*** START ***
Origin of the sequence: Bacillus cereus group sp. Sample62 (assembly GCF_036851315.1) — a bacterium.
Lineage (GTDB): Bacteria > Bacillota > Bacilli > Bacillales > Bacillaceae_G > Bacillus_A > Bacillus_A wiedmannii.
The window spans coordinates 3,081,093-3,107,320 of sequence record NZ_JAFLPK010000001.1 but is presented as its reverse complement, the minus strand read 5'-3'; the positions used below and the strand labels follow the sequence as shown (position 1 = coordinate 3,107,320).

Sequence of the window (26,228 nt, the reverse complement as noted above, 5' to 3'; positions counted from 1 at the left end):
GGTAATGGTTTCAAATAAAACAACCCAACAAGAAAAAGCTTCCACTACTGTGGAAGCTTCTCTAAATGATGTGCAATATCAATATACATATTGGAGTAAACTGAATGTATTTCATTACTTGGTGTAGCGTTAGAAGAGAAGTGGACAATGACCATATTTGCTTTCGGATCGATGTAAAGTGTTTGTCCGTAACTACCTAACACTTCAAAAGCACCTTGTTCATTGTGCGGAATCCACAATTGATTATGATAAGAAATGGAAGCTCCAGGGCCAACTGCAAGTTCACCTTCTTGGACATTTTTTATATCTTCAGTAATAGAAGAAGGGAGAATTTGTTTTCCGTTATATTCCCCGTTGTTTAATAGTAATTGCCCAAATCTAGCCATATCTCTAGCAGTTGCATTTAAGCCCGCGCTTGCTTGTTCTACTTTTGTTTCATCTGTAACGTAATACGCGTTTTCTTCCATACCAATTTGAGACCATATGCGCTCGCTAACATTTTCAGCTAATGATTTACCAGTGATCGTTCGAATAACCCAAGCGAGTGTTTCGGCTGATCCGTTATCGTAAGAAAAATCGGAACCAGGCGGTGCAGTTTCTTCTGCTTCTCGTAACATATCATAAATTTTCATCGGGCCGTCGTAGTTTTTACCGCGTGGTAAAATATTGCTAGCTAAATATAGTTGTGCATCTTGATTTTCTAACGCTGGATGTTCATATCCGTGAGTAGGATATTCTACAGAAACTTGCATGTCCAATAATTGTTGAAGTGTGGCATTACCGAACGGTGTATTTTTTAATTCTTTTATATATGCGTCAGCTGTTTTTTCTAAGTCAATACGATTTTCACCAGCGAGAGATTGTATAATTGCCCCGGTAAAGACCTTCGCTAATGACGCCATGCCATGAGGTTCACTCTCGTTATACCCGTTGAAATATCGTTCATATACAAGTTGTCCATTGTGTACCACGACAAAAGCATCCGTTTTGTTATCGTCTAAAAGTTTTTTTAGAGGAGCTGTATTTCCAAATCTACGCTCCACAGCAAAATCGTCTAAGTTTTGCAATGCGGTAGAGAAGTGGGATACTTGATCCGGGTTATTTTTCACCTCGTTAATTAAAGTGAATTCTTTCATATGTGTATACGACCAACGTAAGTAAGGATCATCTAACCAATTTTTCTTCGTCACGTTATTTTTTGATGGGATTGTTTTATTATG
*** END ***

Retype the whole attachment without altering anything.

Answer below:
Origin of the sequence: Bacillus cereus group sp. Sample62 (assembly GCF_036851315.1) — a bacterium.
Lineage (GTDB): Bacteria > Bacillota > Bacilli > Bacillales > Bacillaceae_G > Bacillus_A > Bacillus_A wiedmannii.
The window spans coordinates 3,081,093-3,107,320 of sequence record NZ_JAFLPK010000001.1 but is presented as its reverse complement, the minus strand read 5'-3'; the positions used below and the strand labels follow the sequence as shown (position 1 = coordinate 3,107,320).

Sequence of the window (26,228 nt, the reverse complement as noted above, 5' to 3'; positions counted from 1 at the left end):
GGTAATGGTTTCAAATAAAACAACCCAACAAGAAAAAGCTTCCACTACTGTGGAAGCTTCTCTAAATGATGTGCAATATCAATATACATATTGGAGTAAACTGAATGTATTTCATTACTTGGTGTAGCGTTAGAAGAGAAGTGGACAATGACCATATTTGCTTTCGGATCGATGTAAAGTGTTTGTCCGTAACTACCTAACACTTCAAAAGCACCTTGTTCATTGTGCGGAATCCACAATTGATTATGATAAGAAATGGAAGCTCCAGGGCCAACTGCAAGTTCACCTTCTTGGACATTTTTTATATCTTCAGTAATAGAAGAAGGGAGAATTTGTTTTCCGTTATATTCCCCGTTGTTTAATAGTAATTGCCCAAATCTAGCCATATCTCTAGCAGTTGCATTTAAGCCCGCGCTTGCTTGTTCTACTTTTGTTTCATCTGTAACGTAATACGCGTTTTCTTCCATACCAATTTGAGACCATATGCGCTCGCTAACATTTTCAGCTAATGATTTACCAGTGATCGTTCGAATAACCCAAGCGAGTGTTTCGGCTGATCCGTTATCGTAAGAAAAATCGGAACCAGGCGGTGCAGTTTCTTCTGCTTCTCGTAACATATCATAAATTTTCATCGGGCCGTCGTAGTTTTTACCGCGTGGTAAAATATTGCTAGCTAAATATAGTTGTGCATCTTGATTTTCTAACGCTGGATGTTCATATCCGTGAGTAGGATATTCTACAGAAACTTGCATGTCCAATAATTGTTGAAGTGTGGCATTACCGAACGGTGTATTTTTTAATTCTTTTATATATGCGTCAGCTGTTTTTTCTAAGTCAATACGATTTTCACCAGCGAGAGATTGTATAATTGCCCCGGTAAAGACCTTCGCTAATGACGCCATGCCATGAGGTTCACTCTCGTTATACCCGTTGAAATATCGTTCATATACAAGTTGTCCATTGTGTACCACGACAAAAGCATCCGTTTTGTTATCGTCTAAAAGTTTTTTTAGAGGAGCTGTATTTCCAAATCTACGCTCCACAGCAAAATCGTCTAAGTTTTGCAATGCGGTAGAGAAGTGGGATACTTGATCCGGGTTATTTTTCACCTCGTTAATTAAAGTGAATTCTTTCATATGTGTATACGACCAACGTAAGTAAGGATCATCTAACCAATTTTTCTTCGTCACGTTATTTTTTGATGGGATTGTTTTATTATG